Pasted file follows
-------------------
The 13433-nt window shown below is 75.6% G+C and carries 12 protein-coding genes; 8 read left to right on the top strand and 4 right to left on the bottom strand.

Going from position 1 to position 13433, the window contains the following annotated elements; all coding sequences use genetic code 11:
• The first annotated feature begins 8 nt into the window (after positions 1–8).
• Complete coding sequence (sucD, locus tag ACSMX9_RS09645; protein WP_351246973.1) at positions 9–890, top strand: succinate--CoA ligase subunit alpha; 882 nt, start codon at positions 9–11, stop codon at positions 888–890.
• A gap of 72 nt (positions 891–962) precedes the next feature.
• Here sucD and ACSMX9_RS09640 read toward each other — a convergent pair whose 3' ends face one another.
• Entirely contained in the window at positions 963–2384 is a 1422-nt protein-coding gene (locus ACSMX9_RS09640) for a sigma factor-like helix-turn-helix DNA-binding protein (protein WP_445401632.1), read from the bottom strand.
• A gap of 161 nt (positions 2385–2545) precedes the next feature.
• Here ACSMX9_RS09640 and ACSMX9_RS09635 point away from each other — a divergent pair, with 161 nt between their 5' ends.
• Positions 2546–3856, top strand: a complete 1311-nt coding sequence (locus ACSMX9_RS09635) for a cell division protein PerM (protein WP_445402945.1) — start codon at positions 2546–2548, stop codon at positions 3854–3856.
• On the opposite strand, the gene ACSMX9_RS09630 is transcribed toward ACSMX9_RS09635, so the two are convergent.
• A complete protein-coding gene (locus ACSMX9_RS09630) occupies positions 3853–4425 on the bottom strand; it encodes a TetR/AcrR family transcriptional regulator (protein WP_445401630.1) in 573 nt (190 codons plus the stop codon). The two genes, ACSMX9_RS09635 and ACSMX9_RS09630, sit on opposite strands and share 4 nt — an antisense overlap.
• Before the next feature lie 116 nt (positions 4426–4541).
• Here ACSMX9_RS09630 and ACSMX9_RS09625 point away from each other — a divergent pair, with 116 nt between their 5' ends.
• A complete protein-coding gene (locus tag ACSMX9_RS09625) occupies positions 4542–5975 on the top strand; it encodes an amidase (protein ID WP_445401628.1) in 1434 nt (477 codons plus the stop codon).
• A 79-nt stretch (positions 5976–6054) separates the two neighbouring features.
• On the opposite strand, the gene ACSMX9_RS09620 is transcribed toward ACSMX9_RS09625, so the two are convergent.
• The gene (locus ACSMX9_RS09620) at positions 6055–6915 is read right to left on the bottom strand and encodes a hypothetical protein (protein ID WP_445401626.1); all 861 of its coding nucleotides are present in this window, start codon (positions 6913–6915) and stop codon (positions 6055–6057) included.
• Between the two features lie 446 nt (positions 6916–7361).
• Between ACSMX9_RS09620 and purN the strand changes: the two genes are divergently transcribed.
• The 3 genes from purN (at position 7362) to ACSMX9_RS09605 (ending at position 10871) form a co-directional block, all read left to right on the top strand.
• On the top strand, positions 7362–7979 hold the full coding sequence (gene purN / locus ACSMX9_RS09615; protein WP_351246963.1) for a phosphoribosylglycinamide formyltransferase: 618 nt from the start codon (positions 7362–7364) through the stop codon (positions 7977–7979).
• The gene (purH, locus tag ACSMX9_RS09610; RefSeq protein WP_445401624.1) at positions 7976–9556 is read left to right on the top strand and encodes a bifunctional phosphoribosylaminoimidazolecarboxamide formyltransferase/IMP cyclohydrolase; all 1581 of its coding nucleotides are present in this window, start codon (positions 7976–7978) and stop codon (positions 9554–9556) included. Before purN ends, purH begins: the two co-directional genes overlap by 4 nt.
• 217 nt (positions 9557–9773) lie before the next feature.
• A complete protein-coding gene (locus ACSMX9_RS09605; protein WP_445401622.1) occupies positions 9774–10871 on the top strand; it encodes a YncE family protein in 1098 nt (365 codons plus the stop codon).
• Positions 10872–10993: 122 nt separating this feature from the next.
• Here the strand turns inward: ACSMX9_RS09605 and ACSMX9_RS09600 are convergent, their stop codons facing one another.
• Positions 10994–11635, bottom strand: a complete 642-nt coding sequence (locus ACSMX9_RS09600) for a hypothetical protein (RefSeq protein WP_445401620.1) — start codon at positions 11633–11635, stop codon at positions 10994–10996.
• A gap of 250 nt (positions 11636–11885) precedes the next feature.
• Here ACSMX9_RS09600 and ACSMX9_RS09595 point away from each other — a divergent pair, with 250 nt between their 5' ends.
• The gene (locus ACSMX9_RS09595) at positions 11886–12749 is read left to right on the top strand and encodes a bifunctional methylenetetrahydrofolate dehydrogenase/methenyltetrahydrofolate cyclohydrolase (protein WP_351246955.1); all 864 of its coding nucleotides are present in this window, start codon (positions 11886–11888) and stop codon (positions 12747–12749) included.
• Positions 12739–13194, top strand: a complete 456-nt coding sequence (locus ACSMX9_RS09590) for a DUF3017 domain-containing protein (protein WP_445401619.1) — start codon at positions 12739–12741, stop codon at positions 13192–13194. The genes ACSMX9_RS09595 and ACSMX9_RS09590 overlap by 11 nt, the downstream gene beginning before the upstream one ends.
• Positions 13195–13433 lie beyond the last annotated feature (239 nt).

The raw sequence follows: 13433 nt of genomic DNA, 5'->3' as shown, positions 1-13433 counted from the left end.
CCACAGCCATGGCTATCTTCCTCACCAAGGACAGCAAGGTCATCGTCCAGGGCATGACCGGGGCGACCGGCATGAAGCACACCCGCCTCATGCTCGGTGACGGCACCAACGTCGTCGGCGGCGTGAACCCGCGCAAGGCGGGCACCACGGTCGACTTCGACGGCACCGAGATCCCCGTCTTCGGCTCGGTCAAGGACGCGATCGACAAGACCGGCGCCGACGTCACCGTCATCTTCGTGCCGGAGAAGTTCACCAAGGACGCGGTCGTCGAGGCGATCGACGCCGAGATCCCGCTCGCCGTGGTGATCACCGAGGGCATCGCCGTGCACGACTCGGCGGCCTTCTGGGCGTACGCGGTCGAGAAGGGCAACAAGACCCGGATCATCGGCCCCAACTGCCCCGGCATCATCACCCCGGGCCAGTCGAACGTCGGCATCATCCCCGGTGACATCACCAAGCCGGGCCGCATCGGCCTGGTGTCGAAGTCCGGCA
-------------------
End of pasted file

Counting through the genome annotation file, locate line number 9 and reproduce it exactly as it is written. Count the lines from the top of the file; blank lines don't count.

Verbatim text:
• Here ACSMX9_RS09640 and ACSMX9_RS09635 point away from each other — a divergent pair, with 161 nt between their 5' ends.